Grounds for Divorce in Texas…Family Lawyer Explains
Before filing for divorce, it is important to know what exactly will qualify as a proper ground for divorce under the Texas Family Code.
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Let’s jump right in…
Texas law has listed the following as proper grounds for divorce: insupportability, cruelty, adultery, conviction of a felony, abandonment, living apart, and confinement in a mental hospital. It is important to note that Texas is a “no-fault divorce state”; this means that if one spouse files for a divorce, it is not necessary that the non-filing spouse have committed what constitutes “a bad act”. The Texas Family Code defines these grounds as listed below (Tex. Fam. Code § 6.001 – 6.007):
Divorce may be granted due to insupportabiliity – more commonly known as irreconcilable differences – if “the marriage has become insupportable because of discord or conflict of personalities that destroys the legitimate ends of the marital relationship and prevents any reasonable expectation of reconciliation.” This is the most common ground for divorce in Texas; again, fault will not be considered in this ground.
Divorce may be granted in favor of one spouse due to cruelty if, “the other spouse is guilty of cruel treatment toward the complaining spouse of a nature that renders further living together insupportable.” The statute is vague as to what constitutes cruel treatment.
Divorce may be granted in favor of one spouse due to adultery if, “if the other spouse has committed adultery”. Again, the statute is vague as to what constitutes adultery.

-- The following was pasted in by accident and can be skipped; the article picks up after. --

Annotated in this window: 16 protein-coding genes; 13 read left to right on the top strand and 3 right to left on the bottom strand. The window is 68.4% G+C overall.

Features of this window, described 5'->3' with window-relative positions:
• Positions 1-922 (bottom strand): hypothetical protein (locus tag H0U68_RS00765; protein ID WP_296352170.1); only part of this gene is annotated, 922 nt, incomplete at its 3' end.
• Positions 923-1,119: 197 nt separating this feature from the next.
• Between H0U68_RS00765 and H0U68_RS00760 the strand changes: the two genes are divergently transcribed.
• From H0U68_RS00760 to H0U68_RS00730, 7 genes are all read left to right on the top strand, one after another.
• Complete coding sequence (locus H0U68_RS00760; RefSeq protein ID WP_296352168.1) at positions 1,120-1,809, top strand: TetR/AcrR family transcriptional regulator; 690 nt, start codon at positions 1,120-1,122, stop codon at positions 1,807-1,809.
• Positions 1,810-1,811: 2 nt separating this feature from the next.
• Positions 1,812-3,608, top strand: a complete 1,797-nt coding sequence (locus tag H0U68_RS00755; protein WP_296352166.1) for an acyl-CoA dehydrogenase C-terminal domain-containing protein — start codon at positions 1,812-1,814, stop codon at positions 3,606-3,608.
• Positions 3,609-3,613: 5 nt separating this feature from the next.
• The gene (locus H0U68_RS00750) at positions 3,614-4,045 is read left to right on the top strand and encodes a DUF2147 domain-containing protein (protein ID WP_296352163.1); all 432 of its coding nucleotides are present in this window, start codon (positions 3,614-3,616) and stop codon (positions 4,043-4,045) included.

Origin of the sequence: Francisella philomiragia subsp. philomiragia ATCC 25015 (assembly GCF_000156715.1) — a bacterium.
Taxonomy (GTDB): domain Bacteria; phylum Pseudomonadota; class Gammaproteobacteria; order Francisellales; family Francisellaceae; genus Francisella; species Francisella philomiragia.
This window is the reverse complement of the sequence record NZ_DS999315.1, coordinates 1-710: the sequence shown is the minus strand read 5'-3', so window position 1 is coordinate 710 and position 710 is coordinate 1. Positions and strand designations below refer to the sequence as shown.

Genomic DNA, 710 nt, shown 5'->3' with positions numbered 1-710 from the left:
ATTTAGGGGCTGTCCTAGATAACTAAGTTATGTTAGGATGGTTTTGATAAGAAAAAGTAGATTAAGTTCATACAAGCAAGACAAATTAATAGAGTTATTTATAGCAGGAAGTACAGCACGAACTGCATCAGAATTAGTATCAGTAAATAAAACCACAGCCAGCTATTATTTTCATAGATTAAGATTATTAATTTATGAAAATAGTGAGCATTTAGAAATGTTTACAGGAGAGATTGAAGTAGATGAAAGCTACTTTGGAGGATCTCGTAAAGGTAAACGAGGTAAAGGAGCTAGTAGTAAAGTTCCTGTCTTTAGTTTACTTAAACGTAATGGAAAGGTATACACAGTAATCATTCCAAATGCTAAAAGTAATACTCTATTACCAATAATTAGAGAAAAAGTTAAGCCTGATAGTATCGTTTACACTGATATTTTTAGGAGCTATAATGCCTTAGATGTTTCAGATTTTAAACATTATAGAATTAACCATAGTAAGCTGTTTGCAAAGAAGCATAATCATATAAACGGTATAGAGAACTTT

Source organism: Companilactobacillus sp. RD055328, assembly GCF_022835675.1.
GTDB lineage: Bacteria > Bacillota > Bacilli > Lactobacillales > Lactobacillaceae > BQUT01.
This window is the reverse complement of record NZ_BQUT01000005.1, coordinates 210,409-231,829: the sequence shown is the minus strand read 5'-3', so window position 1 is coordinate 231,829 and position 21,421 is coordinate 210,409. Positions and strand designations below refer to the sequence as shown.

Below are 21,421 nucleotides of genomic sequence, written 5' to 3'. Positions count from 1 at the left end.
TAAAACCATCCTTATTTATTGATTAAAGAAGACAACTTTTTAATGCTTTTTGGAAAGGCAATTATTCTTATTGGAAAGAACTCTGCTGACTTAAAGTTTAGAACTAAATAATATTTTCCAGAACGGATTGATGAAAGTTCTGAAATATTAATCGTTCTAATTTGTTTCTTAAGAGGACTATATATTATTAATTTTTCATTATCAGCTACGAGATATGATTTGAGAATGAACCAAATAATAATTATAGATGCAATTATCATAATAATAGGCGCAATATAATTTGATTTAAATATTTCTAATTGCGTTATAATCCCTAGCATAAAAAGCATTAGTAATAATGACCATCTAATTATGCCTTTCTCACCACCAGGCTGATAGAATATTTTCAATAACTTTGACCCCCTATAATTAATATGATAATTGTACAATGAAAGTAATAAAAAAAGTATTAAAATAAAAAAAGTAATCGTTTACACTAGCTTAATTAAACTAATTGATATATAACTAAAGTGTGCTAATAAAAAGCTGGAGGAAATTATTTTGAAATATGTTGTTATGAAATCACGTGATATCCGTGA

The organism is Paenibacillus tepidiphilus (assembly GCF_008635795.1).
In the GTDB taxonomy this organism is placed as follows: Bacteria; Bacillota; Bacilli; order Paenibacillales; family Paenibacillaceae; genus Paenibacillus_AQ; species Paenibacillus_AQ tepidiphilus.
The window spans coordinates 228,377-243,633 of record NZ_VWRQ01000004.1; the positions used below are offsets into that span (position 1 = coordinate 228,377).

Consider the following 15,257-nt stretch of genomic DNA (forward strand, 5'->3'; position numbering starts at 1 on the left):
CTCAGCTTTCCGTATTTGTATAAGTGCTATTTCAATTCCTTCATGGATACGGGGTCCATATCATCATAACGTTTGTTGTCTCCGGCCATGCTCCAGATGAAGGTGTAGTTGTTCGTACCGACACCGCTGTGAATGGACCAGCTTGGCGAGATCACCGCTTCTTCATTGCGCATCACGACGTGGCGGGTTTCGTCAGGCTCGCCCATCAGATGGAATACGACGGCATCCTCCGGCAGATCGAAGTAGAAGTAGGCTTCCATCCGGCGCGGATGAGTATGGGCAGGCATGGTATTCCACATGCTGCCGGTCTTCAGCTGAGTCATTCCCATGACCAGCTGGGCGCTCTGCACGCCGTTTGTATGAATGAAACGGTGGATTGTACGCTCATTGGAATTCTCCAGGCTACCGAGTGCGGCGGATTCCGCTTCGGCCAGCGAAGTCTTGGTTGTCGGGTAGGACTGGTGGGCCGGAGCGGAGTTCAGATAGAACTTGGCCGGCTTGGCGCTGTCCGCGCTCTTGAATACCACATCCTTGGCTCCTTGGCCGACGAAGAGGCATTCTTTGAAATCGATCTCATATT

Conviction of a Felony
Divorce may be granted in favor of one spouse if during the marriage, the other spouse has:
- has been convicted of a felony;
- has been imprisoned for at least one year in the Texas Department of Criminal Justice, a federal penitentiary, or the penitentiary of another state; and
- has not been pardoned.
- The court may not grant a divorce under this section against a spouse who was convicted on the testimony of the other spouse.
Divorce may be granted in favor of one spouse if the other spouse:
(1) left the complaining spouse with the intention of abandonment; and
(2) remained away for at least one year.
Divorce may be granted in favor of either spouse if “the spouses have lived apart without cohabitation for at least three years.”
Confinement in a Mental Hospital
Divorce may be granted in favor of one spouse if at the time the suit is filed:
(1) the other spouse has been confined in a state mental hospital or private mental hospital, as defined in Section 571.003, Health and Safety Code, in this state (Texas) or another state for at least three years; and
(2) it appears that the hospitalized spouse’s mental disorder is of such a degree and nature that adjustment is unlikely or that, if adjustment occurs, a relapse is probable.
What About Defense to Divorce?
The only defense for any of the above-listed grounds is condonation, which is only granted “if the court finds that there is a reasonable expectation of reconciliation.” Whether or not there is reasonable expectation of reconciliation is left to the discretion of the court.
How Much Does Divorce Cost?
Attorney Robert Von Dohlen is not affiliated with this firm.
Attorney Daryl Longworth is a family law attorney licensed by the State Bar of Texas. He is the senior attorney at The Longworth Law Firm in Houston, Texas. Mr. Longworth is a graduate of the University of Houston Law Center. Prior to becoming a licensed attorney focusing on divorce law and family law in Texas, Mr. Longworth was a police officer for the Houston Police Department.